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Former Police Detective and His Wife Sentenced in Drug Conspiracy

JAN 07 (PHILADELPHIA) – Keith Gidelson, 36, a former Philadelphia police detective, was sentenced today to four years in prison for operating an anabolic steroid and human growth hormone (“HGH”) distribution organization in Philadelphia and throughout the United States. His wife, Kirsten Gidelson, was sentenced to three years of probation, with the first year on home confinement, and a $100 special assessment, for her participation in the conspiracy. Gidelson acquired steroids from foreign suppliers and then sold these steroids to his co-conspirators who distributed the drugs to their own customers. He pleaded guilty October 9, 2012, to conspiracy to distribute anabolic steroids and 16 counts of possession with intent to distribute anabolic steroids. In addition to the prison term, U.S. District Court Judge Paul S. Diamond ordered Gidelson to pay a $25,000 fine and ordered three years of supervised release.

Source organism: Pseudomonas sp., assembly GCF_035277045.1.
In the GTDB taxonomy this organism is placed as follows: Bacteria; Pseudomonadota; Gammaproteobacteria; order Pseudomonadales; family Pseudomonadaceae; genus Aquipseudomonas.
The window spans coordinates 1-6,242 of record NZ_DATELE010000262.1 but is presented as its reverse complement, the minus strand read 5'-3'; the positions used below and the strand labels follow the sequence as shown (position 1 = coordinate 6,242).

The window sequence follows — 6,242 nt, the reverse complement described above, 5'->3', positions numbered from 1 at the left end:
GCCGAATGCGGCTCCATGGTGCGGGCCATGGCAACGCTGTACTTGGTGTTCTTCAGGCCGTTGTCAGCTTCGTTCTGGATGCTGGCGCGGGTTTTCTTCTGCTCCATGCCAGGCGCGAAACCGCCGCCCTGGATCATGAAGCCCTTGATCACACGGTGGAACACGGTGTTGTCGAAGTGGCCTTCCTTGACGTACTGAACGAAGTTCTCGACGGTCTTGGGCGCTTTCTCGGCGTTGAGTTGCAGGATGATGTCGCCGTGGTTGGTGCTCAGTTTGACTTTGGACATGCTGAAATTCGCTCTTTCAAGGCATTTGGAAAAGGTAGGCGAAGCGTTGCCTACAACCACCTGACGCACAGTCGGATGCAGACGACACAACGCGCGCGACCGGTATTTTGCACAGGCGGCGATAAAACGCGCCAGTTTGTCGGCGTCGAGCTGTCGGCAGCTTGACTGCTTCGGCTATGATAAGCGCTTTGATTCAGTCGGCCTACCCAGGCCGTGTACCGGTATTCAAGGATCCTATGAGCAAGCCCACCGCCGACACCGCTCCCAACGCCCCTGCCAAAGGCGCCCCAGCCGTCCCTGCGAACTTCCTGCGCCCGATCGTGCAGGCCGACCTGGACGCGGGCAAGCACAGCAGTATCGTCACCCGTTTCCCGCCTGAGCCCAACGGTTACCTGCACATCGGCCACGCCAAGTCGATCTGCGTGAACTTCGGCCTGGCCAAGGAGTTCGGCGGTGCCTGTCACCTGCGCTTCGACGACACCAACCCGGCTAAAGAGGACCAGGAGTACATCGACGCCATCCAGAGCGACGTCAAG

Gidelson received monthly shipments of anabolic steroids and HGH from suppliers in Europe and China. One supplier shipped the steroids to California where defendant Robert Walters re-packaged them for shipment to Gidelson.  Another supplier shipped orders of steroids to a mailbox that Gidelson had rented at a UPS store.  Gidelson and his wife stored and packaged steroids and HGH at their home in Philadelphia.  The couple met with drug customers, including defendants Michael Barclay, Keith Ebner, Jeffrey Filoon, Christian Kowalko, Joel Levin, Luke Lors, Joseph McIntyre, George Sambuca, William Schiavo, and Vaidotas Verikas, at their home and at Philadelphia-area fitness clubs, to distribute anabolic steroids and HGH in various quantities.
               
Gidelson also distributed steroids to customers throughout the United States that he met through online weightlifting chat rooms on websites including: Steroids.com; Inject.com; Isteroids.com; and Bodybuilding.com.  Gidelson also allegedly used the electronic mail service yahoo.com, and the encrypted email services hushmail.com and safemail.com to place orders and communicate with his foreign suppliers.

The case was investigated by the Philadelphia Division of the Drug Enforcement Administration, the Federal Bureau of Investigation, the Philadelphia Police Department, and the United States Postal Inspection Service.  It was prosecuted by Assistant United States Attorney David L. Axelrod.

 


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